Crafton poured nearly $50,000 of his own money into Constellation Corp., the company to which he devoted most of his marketing efforts in the early 1970s. As with virtually every company Crafton founded, he and his wife Sonia Marie were listed as corporate officers.

One of Crafton's Washington patent lawyers, Robert J. Seas Jr., called the hotel lock "the most pioneering invention that I have ever been privileged to work on," but not everyone who saw the Oxon Hill lab or inspected Crafton's inventions was impressed. Other businessmen say several of Crafton's patents closely resemble those held by major corporations.

One potential investor in the hotel lock, Jack Hellman, president of New York's Temco Industries, said he had the device analyzed by a security professional who decided it "looked good, but wasn't foolproof."

William Blair of the Electric Power Research Institute, the research arm of the utility industry, said Crafton's meter-reading patent was "very close to several others" held by General Electric, Westinghouse and other industry giants.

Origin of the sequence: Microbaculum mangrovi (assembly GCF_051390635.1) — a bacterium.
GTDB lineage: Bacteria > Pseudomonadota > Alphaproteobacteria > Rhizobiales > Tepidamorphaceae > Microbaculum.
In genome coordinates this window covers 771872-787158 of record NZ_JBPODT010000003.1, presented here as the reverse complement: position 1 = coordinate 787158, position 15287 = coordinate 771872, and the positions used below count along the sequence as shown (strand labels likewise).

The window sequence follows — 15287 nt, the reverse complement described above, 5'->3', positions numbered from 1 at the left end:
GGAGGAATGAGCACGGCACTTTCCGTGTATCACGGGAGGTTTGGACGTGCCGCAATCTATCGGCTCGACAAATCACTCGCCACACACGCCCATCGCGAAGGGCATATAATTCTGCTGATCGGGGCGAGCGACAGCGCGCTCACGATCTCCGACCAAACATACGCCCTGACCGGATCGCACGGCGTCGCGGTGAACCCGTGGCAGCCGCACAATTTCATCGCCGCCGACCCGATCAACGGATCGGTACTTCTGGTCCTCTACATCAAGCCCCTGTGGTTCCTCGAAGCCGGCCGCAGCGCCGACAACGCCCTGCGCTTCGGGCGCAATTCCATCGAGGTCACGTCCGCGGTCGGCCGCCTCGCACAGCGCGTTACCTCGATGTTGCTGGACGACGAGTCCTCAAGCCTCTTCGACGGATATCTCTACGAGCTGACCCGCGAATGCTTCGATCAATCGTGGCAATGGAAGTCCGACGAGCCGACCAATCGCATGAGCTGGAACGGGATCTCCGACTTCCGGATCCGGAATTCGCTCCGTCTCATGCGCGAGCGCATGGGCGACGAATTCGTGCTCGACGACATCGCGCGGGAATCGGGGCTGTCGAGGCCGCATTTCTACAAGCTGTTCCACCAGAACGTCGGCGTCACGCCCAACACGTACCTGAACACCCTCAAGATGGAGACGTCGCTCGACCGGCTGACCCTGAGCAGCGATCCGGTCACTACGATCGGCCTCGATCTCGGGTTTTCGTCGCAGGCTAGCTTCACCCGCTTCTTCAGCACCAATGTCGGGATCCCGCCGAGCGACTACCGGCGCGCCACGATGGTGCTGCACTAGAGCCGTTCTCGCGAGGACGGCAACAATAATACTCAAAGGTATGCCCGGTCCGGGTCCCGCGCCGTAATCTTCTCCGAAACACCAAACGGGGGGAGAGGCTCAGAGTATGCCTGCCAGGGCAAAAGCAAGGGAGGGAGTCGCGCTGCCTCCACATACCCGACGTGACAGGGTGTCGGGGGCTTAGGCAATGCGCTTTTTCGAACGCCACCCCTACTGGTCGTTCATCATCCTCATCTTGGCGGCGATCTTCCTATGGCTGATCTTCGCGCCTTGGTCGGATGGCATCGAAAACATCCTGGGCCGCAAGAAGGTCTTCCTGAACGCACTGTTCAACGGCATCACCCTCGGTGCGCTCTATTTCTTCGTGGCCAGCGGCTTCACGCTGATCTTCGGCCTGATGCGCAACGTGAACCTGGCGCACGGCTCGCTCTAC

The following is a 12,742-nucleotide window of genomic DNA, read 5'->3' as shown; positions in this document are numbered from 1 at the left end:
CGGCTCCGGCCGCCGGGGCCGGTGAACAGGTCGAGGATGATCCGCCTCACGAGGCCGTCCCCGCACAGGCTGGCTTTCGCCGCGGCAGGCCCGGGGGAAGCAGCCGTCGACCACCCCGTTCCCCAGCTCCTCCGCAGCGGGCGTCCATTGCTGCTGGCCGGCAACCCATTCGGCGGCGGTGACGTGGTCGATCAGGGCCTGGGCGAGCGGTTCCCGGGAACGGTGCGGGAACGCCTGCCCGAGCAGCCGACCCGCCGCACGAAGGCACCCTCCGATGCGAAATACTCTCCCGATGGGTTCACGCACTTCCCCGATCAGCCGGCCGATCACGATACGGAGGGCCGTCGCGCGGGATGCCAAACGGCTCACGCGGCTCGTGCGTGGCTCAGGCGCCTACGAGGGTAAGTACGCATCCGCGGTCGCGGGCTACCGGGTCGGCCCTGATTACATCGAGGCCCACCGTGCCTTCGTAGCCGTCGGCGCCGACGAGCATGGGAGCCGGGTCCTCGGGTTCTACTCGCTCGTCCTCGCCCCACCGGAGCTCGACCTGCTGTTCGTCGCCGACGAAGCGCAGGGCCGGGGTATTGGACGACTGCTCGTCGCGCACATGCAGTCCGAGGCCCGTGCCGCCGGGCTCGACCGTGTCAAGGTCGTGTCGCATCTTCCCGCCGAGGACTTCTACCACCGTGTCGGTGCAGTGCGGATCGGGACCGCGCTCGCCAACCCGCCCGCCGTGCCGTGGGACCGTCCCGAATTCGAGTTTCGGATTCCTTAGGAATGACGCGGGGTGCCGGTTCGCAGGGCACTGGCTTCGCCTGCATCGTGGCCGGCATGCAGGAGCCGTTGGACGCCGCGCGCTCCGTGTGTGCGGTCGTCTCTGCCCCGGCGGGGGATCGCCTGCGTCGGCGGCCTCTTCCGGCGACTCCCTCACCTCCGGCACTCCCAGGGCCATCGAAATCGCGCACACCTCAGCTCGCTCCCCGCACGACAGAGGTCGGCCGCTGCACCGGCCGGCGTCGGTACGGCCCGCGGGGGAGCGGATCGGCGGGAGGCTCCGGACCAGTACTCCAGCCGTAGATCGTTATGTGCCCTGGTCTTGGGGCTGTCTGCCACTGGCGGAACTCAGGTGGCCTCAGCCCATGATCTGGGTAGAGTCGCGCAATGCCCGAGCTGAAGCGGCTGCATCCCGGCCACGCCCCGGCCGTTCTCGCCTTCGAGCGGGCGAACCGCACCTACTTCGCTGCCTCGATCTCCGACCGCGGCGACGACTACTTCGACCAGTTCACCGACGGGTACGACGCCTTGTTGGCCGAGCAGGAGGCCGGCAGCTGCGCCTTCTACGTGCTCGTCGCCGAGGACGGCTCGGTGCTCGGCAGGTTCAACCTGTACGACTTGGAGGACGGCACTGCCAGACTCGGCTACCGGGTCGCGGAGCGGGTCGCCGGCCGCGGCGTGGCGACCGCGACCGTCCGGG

To raise the kind of risky venutre capital necessary to finance his inventions, Crafton turned to a series of finders he hoped would open important doors in exchange for cash or stock in his companies.

"Paul always said his problem was that he couldn't get to the right people and that people in the big corporations just weren't interested," recalled Bruce Schwartz, Klein's law partner.

To rectify that, Schwartz introduced Crafton to Gill, a nephew of the late President Eisenhower. Gill, in turn, introduced him to Lukens, a former congressman and Ohio state senator who tried without success to interest investors. "It was like a miniature California," Lukens recalled. "All these people running around talking about millions, but no money."